Annuities with guaranteed lifetime income streams can help to solve for longevity risk by ensuring that you will have income that you can count on for the remainder of your lifetime, regardless of how long that may be.
But allow us to leave the income rider aside for a moment and explore the benefits of the simple growth-oriented index annuity alone, as a highly valuable portfolio management tool.
How to Properly Position a Growth Index Annuity in Your Portfolio
There are a couple of ways that a growth index annuity could be positioned in your portfolio, depending on what your particular goals may be. First, these annuities are oftentimes used as a bond alternative.
Yet there are several features that can actually set an index annuity ahead of bonds. Here again, the issue of safety comes into play. Unlike bonds, an annuity is not interest rate sensitive. When rates rise, bonds lose value. Not so with an annuity. You’ll know what you can anticipate going forward regardless of what happens with interest rates, and the annuity may actually offer you higher yield potential.
Why should this matter?
Let’s take a look at an example to help explain. Assume you are a 65 year old male with a life expectancy of thirty years, and you have a portfolio of $400,000 and need to ensure that you will have a steady income stream of $1,000 per month throughout that period of time.
You could purchase a bond to accomplish this, however you would actually have to pay much more for the bond than for the annuity. To achieve $12,000 per year from a bond, you would need roughly $350,000 investment at current yields of +/- 3.5%. To secure the income needed, your remaining portfolio is reduced to just $50,000
By contract, $12,000/ year costs just $173,000 as of this writing for a lifetime income stream for this individual. Because of the lower initial investment, your remaining assets of over $225,000 are free to be invested for growth, provide for inheritance, or any other need. Using the annuity is a far superior allocation. And the overall portfolio is far safer as the necessary income is guaranteed.1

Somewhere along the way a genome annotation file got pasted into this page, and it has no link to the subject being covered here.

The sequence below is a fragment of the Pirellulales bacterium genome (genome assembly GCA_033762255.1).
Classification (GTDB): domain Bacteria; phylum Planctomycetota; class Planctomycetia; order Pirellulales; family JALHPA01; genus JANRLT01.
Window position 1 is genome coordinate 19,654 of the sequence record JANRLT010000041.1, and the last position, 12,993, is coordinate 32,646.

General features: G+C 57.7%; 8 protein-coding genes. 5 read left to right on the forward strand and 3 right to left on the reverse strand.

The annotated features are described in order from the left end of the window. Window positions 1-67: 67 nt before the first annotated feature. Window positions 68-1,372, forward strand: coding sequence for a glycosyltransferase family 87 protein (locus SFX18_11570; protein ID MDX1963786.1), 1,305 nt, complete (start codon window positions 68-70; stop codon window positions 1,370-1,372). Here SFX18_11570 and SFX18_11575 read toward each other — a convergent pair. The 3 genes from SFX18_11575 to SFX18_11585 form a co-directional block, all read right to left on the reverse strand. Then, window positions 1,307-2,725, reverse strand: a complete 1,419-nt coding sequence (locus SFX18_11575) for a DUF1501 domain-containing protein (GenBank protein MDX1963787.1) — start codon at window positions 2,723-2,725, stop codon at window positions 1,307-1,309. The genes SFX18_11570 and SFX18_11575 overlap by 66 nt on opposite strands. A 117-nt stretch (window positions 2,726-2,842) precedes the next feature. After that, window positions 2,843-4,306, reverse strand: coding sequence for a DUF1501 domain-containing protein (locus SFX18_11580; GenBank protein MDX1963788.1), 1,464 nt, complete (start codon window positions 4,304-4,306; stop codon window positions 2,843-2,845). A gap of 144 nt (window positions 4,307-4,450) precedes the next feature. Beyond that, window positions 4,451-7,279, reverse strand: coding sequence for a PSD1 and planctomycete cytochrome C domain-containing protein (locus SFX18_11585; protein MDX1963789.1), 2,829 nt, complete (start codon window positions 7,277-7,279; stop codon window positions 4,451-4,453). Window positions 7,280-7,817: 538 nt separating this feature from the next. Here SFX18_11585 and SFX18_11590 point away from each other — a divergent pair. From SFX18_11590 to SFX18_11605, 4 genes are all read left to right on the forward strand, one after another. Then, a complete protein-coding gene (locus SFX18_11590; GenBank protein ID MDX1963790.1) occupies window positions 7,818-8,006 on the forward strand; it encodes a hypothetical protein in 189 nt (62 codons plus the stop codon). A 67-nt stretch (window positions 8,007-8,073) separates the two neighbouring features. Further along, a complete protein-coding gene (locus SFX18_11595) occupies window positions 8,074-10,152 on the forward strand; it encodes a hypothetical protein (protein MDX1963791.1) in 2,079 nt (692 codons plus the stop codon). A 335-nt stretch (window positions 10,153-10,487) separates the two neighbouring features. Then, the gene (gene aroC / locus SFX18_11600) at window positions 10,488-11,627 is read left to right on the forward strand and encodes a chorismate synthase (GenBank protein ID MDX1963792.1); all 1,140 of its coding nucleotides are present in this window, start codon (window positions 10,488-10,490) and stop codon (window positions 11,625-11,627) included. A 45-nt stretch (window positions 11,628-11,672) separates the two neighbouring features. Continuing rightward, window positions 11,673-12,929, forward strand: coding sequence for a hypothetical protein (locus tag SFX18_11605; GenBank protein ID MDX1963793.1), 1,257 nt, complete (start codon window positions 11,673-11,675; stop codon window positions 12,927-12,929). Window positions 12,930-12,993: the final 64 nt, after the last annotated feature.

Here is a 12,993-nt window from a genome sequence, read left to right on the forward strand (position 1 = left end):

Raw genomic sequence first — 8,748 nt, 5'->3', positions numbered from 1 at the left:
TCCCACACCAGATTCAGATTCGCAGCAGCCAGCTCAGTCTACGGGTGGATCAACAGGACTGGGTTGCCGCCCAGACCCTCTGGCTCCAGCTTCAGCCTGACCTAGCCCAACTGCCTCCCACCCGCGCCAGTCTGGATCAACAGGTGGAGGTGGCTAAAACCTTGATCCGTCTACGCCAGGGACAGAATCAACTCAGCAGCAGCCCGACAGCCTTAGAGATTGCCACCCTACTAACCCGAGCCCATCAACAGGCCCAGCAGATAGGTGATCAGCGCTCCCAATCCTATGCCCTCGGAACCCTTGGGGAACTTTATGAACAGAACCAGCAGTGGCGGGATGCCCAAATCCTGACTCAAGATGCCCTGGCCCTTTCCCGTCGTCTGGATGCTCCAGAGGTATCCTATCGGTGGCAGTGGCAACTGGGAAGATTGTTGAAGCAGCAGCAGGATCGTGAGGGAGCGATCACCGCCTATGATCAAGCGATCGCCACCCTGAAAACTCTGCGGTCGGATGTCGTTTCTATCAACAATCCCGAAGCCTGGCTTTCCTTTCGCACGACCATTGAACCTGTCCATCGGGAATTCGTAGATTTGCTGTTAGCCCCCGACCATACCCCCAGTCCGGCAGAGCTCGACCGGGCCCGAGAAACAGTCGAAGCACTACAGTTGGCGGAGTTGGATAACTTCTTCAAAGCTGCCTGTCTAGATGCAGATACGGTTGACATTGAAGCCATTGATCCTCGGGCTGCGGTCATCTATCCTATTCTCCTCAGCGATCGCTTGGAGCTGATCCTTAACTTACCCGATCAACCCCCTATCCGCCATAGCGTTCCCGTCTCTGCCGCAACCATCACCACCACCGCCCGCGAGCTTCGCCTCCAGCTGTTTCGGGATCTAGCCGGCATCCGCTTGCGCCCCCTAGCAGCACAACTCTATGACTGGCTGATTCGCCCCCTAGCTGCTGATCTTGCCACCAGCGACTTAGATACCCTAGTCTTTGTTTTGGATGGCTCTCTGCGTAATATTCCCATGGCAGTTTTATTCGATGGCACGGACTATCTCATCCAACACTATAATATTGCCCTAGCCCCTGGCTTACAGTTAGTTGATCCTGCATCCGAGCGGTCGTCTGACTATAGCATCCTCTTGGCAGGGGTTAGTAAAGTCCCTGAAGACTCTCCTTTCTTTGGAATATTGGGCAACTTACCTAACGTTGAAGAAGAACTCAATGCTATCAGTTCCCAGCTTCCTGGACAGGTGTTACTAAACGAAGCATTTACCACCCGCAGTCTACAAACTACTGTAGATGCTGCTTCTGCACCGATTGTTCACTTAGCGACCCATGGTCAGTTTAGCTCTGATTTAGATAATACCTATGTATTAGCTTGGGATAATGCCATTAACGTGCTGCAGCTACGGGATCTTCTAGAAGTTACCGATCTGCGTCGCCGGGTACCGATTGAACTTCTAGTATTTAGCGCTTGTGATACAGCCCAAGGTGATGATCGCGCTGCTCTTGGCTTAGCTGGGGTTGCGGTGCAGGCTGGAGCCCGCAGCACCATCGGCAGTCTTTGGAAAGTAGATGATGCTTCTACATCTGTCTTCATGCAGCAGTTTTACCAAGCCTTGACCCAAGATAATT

In fact, according to Wade Pfau, income annuities can essentially be considered as “actuarial bonds” with an average maturity that is equal to life expectancy. Further, not only can the inclusion of an income annuity allow for greater income throughout retirement, simulations show that the risk pooling feature of annuities are a more significant factor in boosting retirement income than is the greater upside potential that is offered through increased reliance on investments.2
In addition, the annuity can also offer you much more flexibility with your savings. In this case, you can typically withdraw a certain amount of money from your annuity each year without incurring a penalty (even during the surrender period). The same cannot be said for bonds. In fact, any type of early bond sale will generally equate to a locked in loss.
With all of this in mind, you could position the annuity such that you take advantage of its penalty-free withdrawals in order to supplement your retirement income stream. In doing so, you can safely protect assets, while also allowing your other investments time to mature. This, in turn, could allow you time to avoid having to make systematic withdrawals during down markets.
Added Benefits of Using a Growth Focused Index Annuity